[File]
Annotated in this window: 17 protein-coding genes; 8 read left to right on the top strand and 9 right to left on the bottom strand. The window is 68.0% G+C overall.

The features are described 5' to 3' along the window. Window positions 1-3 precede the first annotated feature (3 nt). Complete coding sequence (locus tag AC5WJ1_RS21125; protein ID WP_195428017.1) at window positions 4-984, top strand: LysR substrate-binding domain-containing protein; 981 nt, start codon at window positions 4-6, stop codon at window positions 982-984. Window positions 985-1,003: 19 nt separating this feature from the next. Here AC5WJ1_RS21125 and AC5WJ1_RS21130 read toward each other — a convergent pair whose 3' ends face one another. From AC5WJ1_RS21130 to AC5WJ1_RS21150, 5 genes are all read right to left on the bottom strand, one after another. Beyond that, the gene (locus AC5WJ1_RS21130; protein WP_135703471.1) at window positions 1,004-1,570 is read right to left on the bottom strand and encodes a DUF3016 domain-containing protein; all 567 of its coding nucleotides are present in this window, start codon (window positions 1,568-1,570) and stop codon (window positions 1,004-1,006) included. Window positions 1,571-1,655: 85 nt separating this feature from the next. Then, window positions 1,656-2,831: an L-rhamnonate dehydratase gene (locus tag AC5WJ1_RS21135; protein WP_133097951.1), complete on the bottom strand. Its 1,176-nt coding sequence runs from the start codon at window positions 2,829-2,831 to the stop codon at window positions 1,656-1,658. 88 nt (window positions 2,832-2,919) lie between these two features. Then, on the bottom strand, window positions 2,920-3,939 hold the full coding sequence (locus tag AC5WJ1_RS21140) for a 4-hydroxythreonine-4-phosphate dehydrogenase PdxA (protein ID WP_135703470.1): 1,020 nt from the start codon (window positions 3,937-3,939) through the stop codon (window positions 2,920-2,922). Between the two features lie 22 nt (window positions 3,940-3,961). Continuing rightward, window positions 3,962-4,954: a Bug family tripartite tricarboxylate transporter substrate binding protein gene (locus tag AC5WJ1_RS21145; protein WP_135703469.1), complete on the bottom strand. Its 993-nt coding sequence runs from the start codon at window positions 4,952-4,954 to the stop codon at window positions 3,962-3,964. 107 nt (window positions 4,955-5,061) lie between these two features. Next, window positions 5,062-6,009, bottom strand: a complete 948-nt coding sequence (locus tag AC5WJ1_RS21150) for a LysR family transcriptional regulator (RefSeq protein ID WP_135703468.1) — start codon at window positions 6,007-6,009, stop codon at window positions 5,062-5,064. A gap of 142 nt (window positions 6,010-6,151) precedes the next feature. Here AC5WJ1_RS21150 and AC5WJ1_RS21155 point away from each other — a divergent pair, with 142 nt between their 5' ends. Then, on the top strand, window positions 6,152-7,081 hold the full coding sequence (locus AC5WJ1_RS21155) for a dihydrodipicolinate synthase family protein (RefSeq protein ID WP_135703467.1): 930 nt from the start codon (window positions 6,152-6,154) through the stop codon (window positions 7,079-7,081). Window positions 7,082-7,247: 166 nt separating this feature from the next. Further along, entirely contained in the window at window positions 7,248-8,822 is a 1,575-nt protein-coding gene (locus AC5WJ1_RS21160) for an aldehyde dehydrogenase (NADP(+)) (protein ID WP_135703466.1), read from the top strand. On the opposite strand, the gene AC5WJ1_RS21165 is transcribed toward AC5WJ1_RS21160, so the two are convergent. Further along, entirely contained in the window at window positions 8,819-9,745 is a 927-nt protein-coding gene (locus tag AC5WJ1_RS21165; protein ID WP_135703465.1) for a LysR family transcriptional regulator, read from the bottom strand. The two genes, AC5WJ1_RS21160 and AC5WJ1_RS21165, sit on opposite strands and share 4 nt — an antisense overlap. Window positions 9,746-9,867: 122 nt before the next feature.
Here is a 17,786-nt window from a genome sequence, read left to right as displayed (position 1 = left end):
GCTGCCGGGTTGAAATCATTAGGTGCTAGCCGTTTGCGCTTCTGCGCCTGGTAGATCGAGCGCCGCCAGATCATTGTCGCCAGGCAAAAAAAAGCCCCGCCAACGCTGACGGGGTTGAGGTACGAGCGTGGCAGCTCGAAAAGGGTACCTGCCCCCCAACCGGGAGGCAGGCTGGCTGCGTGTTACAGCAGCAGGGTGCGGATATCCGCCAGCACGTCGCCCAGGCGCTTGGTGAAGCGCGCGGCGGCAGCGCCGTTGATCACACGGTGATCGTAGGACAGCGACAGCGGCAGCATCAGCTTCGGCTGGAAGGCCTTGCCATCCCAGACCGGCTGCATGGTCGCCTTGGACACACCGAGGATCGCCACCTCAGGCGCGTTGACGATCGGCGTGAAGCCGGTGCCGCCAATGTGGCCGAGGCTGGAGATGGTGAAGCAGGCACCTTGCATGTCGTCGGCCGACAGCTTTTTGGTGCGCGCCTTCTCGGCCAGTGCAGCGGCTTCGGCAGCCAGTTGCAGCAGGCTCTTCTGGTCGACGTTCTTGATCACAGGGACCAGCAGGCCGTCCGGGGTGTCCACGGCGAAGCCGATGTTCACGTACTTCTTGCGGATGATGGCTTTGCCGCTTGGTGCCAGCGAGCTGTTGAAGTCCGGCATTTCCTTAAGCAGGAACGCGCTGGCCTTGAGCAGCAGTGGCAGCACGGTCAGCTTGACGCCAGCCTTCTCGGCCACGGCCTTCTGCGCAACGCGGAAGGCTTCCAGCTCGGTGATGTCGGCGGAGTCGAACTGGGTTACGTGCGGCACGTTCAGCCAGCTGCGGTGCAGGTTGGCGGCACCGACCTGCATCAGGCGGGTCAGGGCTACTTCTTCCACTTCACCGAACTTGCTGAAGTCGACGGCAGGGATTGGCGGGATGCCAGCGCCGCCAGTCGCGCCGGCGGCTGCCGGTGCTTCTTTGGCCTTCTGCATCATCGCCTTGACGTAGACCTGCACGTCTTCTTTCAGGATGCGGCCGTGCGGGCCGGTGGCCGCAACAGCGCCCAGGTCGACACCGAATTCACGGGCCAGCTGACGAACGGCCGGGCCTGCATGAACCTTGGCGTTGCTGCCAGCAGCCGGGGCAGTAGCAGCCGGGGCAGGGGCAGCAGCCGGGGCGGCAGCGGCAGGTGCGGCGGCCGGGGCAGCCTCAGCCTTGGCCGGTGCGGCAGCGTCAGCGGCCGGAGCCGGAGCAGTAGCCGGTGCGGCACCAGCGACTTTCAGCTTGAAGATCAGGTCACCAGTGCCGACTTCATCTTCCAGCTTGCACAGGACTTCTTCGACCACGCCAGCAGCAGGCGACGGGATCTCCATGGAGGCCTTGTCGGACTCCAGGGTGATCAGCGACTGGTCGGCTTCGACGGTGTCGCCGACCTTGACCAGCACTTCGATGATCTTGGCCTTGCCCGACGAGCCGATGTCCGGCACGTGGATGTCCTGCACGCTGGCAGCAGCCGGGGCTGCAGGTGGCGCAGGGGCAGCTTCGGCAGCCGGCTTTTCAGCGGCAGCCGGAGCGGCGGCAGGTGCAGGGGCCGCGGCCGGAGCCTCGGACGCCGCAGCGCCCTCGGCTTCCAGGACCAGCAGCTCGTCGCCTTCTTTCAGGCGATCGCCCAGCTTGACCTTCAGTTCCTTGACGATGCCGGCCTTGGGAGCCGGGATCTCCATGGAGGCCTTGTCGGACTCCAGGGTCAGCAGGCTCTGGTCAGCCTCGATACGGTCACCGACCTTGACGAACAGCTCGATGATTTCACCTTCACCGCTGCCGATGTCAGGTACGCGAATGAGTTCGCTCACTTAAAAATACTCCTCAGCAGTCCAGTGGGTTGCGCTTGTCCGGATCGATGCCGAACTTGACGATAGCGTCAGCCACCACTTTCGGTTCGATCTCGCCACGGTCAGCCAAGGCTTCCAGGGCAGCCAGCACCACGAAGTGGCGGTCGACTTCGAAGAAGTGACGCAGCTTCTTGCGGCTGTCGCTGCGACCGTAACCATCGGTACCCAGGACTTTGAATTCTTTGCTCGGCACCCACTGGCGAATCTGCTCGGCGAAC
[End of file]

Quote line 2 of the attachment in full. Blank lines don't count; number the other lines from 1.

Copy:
The features are described 5' to 3' along the window. Window positions 1-3 precede the first annotated feature (3 nt). Complete coding sequence (locus tag AC5WJ1_RS21125; protein ID WP_195428017.1) at window positions 4-984, top strand: LysR substrate-binding domain-containing protein; 981 nt, start codon at window positions 4-6, stop codon at window positions 982-984. Window positions 985-1,003: 19 nt separating this feature from the next. Here AC5WJ1_RS21125 and AC5WJ1_RS21130 read toward each other — a convergent pair whose 3' ends face one another. From AC5WJ1_RS21130 to AC5WJ1_RS21150, 5 genes are all read right to left on the bottom strand, one after another. Beyond that, the gene (locus AC5WJ1_RS21130; protein WP_135703471.1) at window positions 1,004-1,570 is read right to left on the bottom strand and encodes a DUF3016 domain-containing protein; all 567 of its coding nucleotides are present in this window, start codon (window positions 1,568-1,570) and stop codon (window positions 1,004-1,006) included. Window positions 1,571-1,655: 85 nt separating this feature from the next. Then, window positions 1,656-2,831: an L-rhamnonate dehydratase gene (locus tag AC5WJ1_RS21135; protein WP_133097951.1), complete on the bottom strand. Its 1,176-nt coding sequence runs from the start codon at window positions 2,829-2,831 to the stop codon at window positions 1,656-1,658. 88 nt (window positions 2,832-2,919) lie between these two features. Then, on the bottom strand, window positions 2,920-3,939 hold the full coding sequence (locus tag AC5WJ1_RS21140) for a 4-hydroxythreonine-4-phosphate dehydrogenase PdxA (protein ID WP_135703470.1): 1,020 nt from the start codon (window positions 3,937-3,939) through the stop codon (window positions 2,920-2,922). Between the two features lie 22 nt (window positions 3,940-3,961). Continuing rightward, window positions 3,962-4,954: a Bug family tripartite tricarboxylate transporter substrate binding protein gene (locus tag AC5WJ1_RS21145; protein WP_135703469.1), complete on the bottom strand. Its 993-nt coding sequence runs from the start codon at window positions 4,952-4,954 to the stop codon at window positions 3,962-3,964. 107 nt (window positions 4,955-5,061) lie between these two features. Next, window positions 5,062-6,009, bottom strand: a complete 948-nt coding sequence (locus tag AC5WJ1_RS21150) for a LysR family transcriptional regulator (RefSeq protein ID WP_135703468.1) — start codon at window positions 6,007-6,009, stop codon at window positions 5,062-5,064. A gap of 142 nt (window positions 6,010-6,151) precedes the next feature. Here AC5WJ1_RS21150 and AC5WJ1_RS21155 point away from each other — a divergent pair, with 142 nt between their 5' ends. Then, on the top strand, window positions 6,152-7,081 hold the full coding sequence (locus AC5WJ1_RS21155) for a dihydrodipicolinate synthase family protein (RefSeq protein ID WP_135703467.1): 930 nt from the start codon (window positions 6,152-6,154) through the stop codon (window positions 7,079-7,081). Window positions 7,082-7,247: 166 nt separating this feature from the next. Further along, entirely contained in the window at window positions 7,248-8,822 is a 1,575-nt protein-coding gene (locus AC5WJ1_RS21160) for an aldehyde dehydrogenase (NADP(+)) (protein ID WP_135703466.1), read from the top strand. On the opposite strand, the gene AC5WJ1_RS21165 is transcribed toward AC5WJ1_RS21160, so the two are convergent. Further along, entirely contained in the window at window positions 8,819-9,745 is a 927-nt protein-coding gene (locus tag AC5WJ1_RS21165; protein ID WP_135703465.1) for a LysR family transcriptional regulator, read from the bottom strand. The two genes, AC5WJ1_RS21160 and AC5WJ1_RS21165, sit on opposite strands and share 4 nt — an antisense overlap. Window positions 9,746-9,867: 122 nt before the next feature.